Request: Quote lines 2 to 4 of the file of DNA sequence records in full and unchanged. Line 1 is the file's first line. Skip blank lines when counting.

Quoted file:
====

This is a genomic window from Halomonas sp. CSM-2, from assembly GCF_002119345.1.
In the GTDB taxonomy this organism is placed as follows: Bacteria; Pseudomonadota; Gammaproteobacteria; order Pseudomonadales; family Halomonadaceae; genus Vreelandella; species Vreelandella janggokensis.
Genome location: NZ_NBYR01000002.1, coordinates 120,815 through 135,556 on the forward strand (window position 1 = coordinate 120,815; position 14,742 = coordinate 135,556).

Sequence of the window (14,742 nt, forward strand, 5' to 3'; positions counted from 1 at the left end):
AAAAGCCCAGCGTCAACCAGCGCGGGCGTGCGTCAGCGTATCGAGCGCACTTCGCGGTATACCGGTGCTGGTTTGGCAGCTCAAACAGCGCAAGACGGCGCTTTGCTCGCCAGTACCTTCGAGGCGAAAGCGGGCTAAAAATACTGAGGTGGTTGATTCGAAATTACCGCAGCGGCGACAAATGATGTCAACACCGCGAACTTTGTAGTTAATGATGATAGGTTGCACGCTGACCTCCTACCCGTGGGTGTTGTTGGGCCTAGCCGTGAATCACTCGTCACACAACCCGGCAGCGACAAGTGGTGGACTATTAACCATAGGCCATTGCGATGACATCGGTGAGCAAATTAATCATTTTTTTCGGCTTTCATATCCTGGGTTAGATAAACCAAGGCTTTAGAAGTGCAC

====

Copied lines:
In the GTDB taxonomy this organism is placed as follows: Bacteria; Pseudomonadota; Gammaproteobacteria; order Pseudomonadales; family Halomonadaceae; genus Vreelandella; species Vreelandella janggokensis.
Genome location: NZ_NBYR01000002.1, coordinates 120,815 through 135,556 on the forward strand (window position 1 = coordinate 120,815; position 14,742 = coordinate 135,556).

Sequence of the window (14,742 nt, forward strand, 5' to 3'; positions counted from 1 at the left end):